The Femme Fatale in LGBT Science Fiction
By Sareen Palassian
A popular 20th-century trope turned cliché, the femme fatale embodies a misogynistic fear-driven view of women. This “fatal woman” leads men to ruin through her sexuality and feminine wiles, and despite her being a fictional figure, her prominence has spilled over into real-world anxieties and revulsion against women on the part of men. The femme fatale has made her way into all types of genres, such as action, horror, and film noir; science fiction is no exception. However, sci-fi provides a different literary and filmic foundation than most other genres, given its strong undercurrents of utopianism and escapism, and the fact that an LGBT presence was felt in the sci-fi community early on. This sci-fi exceptionalism brings up the questions: how might lesbianism destabilize the character of the femme fatale, and can LGBT science fiction as a genre in particular salvage this trope? To comprehensively explore these questions, we must first analyze the foundations of the femme fatale, radical lesbianism and science fiction in general, and then bring forth examples spanning the late 1800s to 1900s where these themes intersect.
The femme fatale character is rooted in racist, classist and of course sexist rhetoric, beginning with the popularization of Darwinism in the social sciences nearing the end of the 19th century. By then, members of the scholarly community had embraced the philosophy of social Darwinism, or the idea that “survival of the fittest” should be applied to everyday human life, in order to establish a class hierarchy (Dijkstra 18). Paralleling with this concept was the idea of the liberal subject, or the new “enlightened man” ready to assert his individualism and conquer nature. To create boundaries even further, pseudoscientists dabbled in fields like phrenology and craniometry in order to link liberal subjecthood, morality and success in life with race and skull morphology. Thus, the ideal being valued by American society was the athletic, ethnically pure Aryan male.
As always, the female had to be constructed as a counterpoint using this “scientifically grounded” narrative; in contrast to the male liberal subject, women were seen as obstacles to enlightenment because of their sexuality, sources of social disruption and degeneration, as “nature’s secret weapon against manhood’s valiant efforts to triumph over mortality” and “‘latent vampires’ concealed under respectable womanhood” (3-4). Atypical women were portrayed as more likely to “revert” to bisexuality, considered a primitive practice, and to be appropriating masculinity within their own selves in Freudian penis-envy fashion (Farrimond 142). It was not only evident that women were barred from the status of liberal subject, but also that they were constructed as deserving of misogyny for their inherent succubine nature, always lusting after male power and life force. Of course, not all women were viewed this way– staying in line with the virgin/whore dichotomy, the pseudoscientists saw only two kinds of women: the “good girls” were those who had been properly acculturated to their subservient role in the monogamic monopoly structure of the nuclear family and who were content to be governed… by the superior judgment of their imperial mate. These were the evolved, genetically privileged child-women… The bad women… continued to insist on their independence as human beings… and were easy to identify, for they were invariably lewd, provocative and driven to erotic excess by their bestial need for the male’s vital essence (Dijkstra 42).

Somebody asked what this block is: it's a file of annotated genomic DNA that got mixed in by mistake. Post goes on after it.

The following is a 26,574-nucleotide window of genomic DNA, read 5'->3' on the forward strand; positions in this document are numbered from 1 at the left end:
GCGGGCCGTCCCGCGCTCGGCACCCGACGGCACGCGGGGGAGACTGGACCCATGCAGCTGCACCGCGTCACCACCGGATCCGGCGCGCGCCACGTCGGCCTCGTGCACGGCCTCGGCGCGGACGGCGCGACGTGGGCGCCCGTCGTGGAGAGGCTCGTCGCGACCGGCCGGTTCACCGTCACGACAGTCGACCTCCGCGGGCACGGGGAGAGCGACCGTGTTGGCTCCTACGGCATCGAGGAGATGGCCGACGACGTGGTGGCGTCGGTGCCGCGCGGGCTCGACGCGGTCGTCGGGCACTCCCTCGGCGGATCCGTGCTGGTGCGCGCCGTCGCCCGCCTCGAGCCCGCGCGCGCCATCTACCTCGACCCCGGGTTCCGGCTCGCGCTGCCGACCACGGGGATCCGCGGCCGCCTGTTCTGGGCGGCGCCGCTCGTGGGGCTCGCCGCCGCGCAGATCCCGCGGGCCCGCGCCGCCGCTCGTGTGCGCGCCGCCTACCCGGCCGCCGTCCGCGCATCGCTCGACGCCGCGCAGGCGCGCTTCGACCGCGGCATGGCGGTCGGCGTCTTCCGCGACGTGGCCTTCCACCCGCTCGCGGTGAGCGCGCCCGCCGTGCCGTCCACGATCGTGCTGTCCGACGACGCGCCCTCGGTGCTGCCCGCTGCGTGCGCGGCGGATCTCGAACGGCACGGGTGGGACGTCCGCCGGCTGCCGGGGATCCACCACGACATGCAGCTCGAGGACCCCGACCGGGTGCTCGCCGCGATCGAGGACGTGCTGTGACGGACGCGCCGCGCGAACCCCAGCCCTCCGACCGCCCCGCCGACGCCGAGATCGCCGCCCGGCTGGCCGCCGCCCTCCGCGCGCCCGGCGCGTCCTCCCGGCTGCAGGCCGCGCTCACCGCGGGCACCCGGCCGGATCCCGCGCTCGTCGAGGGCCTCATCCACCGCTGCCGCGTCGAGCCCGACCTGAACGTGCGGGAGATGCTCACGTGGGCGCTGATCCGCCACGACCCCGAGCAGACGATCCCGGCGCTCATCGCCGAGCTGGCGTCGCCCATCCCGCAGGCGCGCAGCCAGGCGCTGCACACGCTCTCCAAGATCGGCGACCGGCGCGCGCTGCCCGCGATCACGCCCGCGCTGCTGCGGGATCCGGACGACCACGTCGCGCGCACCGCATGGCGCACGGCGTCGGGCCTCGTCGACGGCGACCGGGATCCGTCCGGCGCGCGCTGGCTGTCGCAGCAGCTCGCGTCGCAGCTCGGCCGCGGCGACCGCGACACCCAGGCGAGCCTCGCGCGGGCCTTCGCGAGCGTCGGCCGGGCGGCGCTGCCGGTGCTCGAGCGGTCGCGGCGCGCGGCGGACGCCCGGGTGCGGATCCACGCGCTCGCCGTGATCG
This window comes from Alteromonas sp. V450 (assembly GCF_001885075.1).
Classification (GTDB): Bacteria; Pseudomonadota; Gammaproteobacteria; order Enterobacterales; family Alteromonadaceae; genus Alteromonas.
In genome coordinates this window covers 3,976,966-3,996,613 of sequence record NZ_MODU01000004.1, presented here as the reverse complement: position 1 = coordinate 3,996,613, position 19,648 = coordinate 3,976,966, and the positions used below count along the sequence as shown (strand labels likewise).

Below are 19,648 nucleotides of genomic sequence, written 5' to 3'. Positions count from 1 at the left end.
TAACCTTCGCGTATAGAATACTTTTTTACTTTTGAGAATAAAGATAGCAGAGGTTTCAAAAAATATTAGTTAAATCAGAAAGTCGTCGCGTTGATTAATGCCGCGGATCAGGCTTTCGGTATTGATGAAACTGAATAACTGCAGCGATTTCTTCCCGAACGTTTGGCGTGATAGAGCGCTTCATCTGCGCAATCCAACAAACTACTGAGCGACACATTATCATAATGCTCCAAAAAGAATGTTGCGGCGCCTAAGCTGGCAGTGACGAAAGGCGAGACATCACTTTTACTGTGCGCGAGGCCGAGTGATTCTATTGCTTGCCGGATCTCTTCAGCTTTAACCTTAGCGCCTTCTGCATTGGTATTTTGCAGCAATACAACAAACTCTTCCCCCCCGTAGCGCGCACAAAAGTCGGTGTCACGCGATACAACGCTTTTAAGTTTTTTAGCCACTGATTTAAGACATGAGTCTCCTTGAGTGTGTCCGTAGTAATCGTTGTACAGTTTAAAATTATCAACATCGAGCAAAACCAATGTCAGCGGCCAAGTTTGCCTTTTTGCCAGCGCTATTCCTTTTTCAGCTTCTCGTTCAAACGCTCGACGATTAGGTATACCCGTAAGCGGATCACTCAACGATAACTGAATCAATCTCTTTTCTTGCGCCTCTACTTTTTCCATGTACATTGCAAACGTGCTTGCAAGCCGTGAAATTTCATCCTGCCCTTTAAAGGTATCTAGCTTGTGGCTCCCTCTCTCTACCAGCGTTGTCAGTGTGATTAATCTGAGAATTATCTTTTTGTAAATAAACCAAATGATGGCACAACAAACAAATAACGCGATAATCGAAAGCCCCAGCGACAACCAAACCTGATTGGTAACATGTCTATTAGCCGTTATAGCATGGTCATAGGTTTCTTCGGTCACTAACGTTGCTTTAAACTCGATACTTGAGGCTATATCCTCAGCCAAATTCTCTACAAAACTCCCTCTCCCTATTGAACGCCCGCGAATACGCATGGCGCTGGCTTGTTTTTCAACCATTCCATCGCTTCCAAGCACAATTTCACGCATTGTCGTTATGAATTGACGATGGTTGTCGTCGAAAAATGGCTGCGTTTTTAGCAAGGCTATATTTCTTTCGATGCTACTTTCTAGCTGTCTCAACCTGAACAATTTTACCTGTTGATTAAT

Despite their “good girl” status, the women who seemingly benefit from this dichotomy; rather, they fell into a perpetually domestic and protected state, the preservation of their whiteness and chastity at the forefront. The women who weren’t as lucky, just as lower-class Americans who were disadvantaged by social Darwinism and immigrants whose cranial capacity was erroneously declared smaller than that of white men, were singled out as femmes fatales by the turn of the century pseudoscientists who wanted to proliferate a kyriarchical social order.
The societal fears arising from this supposed succubus hidden in every woman were manifested in legends and science-fiction of the time, particularly in vampire myths. Female vampires, unsurprisingly, were said to sustain themselves on men’s semen, which was thought of as an essential life force equated with blood and wealth, and as having life-giving qualities, being the building block of brain, nerve, muscle and bone tissue (56). The analogies between semen and essential life force were nothing new, stemming from ancient Greek philosophers supporting spermist preformation– the idea that a miniature homunculus is contained inside and grown from a sperm cell– and practitioners of Chinese Taoism that valued this “jing energy” as something to retain within the body lest it be depleted of vitality, coupled with the fact that the human ovum was not discovered until 1928. In addition, non-Anglo immigrants, collectivists and deviants were equated with vampires, being of “impure genetic stock,” having a sex vice, and lusting after the wealthy and superior blood of Aryan men (13).